6. A method for processing fibrous waste materials as claimed in claim 1 including the step of maintaining said waste mixture heat formation over a period of at least several days and in the absence of moisture being added to said waste mixture.
7. A method for processing fibrous waste materials as claimed in claim 1 wherein said pile of waste mixture comprises a heat source and including the steps of:
(a) placing said waste mixture in a container such that heat generated within said container is retained for extended periods of time; and
(b) utilizing the container of the waste mixture as a heat source.
8. The method according to claim 7, wherein utilizing the container comprises passing water to be heated through the waste mixture.
9. The method of claim 1, including operating said pile such that its internal temperature reaches 150°-160 ° F. within about twenty-four hours following formation of said pile of waste mixture.
10. The method of claim 1, further comprising the step of adding a particulate source of calcium and which said particulate source of calcium comprises at least 5% by volume of the volume of said waste mixture.
11. The method of claim 10, wherein the particulate source of calcium is a calcium-containing construction waste.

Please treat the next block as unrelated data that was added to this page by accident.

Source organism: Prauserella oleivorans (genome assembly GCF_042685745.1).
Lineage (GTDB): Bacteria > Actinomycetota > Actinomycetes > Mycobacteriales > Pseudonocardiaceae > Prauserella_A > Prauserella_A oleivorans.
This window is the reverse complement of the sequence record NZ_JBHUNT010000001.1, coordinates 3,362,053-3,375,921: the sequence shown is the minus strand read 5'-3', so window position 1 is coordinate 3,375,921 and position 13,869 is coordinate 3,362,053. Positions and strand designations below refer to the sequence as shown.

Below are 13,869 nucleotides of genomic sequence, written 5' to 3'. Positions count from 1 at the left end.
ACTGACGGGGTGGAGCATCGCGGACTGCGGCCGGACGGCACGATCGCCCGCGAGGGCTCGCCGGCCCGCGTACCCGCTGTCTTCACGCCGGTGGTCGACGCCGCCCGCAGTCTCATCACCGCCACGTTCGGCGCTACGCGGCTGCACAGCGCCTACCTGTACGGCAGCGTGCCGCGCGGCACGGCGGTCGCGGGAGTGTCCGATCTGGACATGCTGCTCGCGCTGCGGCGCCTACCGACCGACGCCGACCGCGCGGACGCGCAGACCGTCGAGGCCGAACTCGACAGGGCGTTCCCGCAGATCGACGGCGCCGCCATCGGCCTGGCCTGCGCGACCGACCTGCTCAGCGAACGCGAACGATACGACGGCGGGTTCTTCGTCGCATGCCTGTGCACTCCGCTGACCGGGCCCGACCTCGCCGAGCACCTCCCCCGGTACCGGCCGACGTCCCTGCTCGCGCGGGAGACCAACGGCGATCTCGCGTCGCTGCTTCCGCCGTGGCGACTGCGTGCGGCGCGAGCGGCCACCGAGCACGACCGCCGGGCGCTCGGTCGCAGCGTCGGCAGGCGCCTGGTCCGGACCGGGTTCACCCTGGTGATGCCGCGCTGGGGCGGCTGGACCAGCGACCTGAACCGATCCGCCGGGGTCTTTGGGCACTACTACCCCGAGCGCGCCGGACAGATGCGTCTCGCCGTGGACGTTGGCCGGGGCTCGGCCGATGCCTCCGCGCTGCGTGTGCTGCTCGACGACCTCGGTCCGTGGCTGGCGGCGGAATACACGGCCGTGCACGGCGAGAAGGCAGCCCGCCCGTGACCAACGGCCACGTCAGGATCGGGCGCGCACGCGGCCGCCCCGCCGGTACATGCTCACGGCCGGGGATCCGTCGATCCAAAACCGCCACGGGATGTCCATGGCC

12. The method of claim 11, wherein the construction waste is selected from the group consisting of gypsum board and sheet rock.
13. A plant growth medium product made by the method of claim 10.
14. The method of claim 1, wherein the cellulosic fibrous waste is formed into a pellet prior to reducing the cellulosic fibrous waste to particles.
15. The method of claim 1, including the step of utilizing a hammer mill to reduce any non-particulate waste forming part of said waste materials to particles and to mix the particles together.
16. The method of claim 1, wherein said wood waste includes newly formed sawdust.
17. The method of claim 1, further comprising mixing a selected volume of sludge with said waste mixture prior to forming said pile and wherein said selected volume of sludge is 10-40% of the total volume of the waste mixture.
18. The method of claim 1, further comprising mixing a selected volume of sludge with the particles in step (b) and wherein said selected volume of sludge is 10-40% of the total volume of the waste mixture.
19. The method of claim 2, wherein said dry wood waste mixture contains about 45% by volume of dry wood waste product, about 45% by volume of finely divided wood particles, and about 10% by volume of other particles.
20. The method of claim 19, wherein said other particles comprise sand.
21. A plant growth medium product made by the method of claim 1.
22. A plant growth medium made by the method of claim 1 and further comprising a selected volume of sludge and wherein said selected volume of sludge is 10-40% of the total volume of the waste mixture.
Descripción
BACKGROUND OF THE INVENTION

1. Field of the Invention

This invention relates to methods of processing waste products, such as wastes from textile companies, and products resulting from such processing which are usable as a heat source and a plant growth medium.

2. Description of the Related Art